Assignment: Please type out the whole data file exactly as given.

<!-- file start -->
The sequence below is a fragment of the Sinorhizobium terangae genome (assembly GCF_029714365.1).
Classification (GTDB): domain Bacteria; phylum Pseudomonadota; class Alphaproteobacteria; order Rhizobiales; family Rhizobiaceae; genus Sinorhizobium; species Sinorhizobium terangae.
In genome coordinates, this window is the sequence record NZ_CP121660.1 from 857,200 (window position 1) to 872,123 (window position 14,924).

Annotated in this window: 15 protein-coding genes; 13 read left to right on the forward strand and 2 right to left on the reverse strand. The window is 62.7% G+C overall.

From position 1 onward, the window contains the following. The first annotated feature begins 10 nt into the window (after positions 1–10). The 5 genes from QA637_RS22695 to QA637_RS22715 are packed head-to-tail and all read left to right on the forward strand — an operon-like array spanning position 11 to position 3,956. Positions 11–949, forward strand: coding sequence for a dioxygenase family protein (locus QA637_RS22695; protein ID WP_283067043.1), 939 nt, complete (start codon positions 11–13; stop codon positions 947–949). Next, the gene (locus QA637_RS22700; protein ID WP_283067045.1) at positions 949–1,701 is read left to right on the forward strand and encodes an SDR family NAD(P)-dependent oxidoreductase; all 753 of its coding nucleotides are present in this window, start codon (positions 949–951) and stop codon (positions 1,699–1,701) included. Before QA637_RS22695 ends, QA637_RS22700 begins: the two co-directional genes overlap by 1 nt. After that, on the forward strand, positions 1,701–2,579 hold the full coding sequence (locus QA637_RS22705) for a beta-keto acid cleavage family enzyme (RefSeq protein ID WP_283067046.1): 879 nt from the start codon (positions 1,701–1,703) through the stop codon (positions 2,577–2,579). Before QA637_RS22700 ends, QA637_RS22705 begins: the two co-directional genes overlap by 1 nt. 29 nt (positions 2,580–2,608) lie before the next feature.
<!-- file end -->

The sequence below is a fragment of the Sinorhizobium terangae genome (assembly GCF_029714365.1).
Classification (GTDB): domain Bacteria; phylum Pseudomonadota; class Alphaproteobacteria; order Rhizobiales; family Rhizobiaceae; genus Sinorhizobium; species Sinorhizobium terangae.
In genome coordinates, this window is the sequence record NZ_CP121660.1 from 857,200 (window position 1) to 872,123 (window position 14,924).

Annotated in this window: 15 protein-coding genes; 13 read left to right on the forward strand and 2 right to left on the reverse strand. The window is 62.7% G+C overall.

From position 1 onward, the window contains the following. The first annotated feature begins 10 nt into the window (after positions 1–10). The 5 genes from QA637_RS22695 to QA637_RS22715 are packed head-to-tail and all read left to right on the forward strand — an operon-like array spanning position 11 to position 3,956. Positions 11–949, forward strand: coding sequence for a dioxygenase family protein (locus QA637_RS22695; protein ID WP_283067043.1), 939 nt, complete (start codon positions 11–13; stop codon positions 947–949). Next, the gene (locus QA637_RS22700; protein ID WP_283067045.1) at positions 949–1,701 is read left to right on the forward strand and encodes an SDR family NAD(P)-dependent oxidoreductase; all 753 of its coding nucleotides are present in this window, start codon (positions 949–951) and stop codon (positions 1,699–1,701) included. Before QA637_RS22695 ends, QA637_RS22700 begins: the two co-directional genes overlap by 1 nt. After that, on the forward strand, positions 1,701–2,579 hold the full coding sequence (locus QA637_RS22705) for a beta-keto acid cleavage family enzyme (RefSeq protein ID WP_283067046.1): 879 nt from the start codon (positions 1,701–1,703) through the stop codon (positions 2,577–2,579). Before QA637_RS22700 ends, QA637_RS22705 begins: the two co-directional genes overlap by 1 nt. 29 nt (positions 2,580–2,608) lie before the next feature.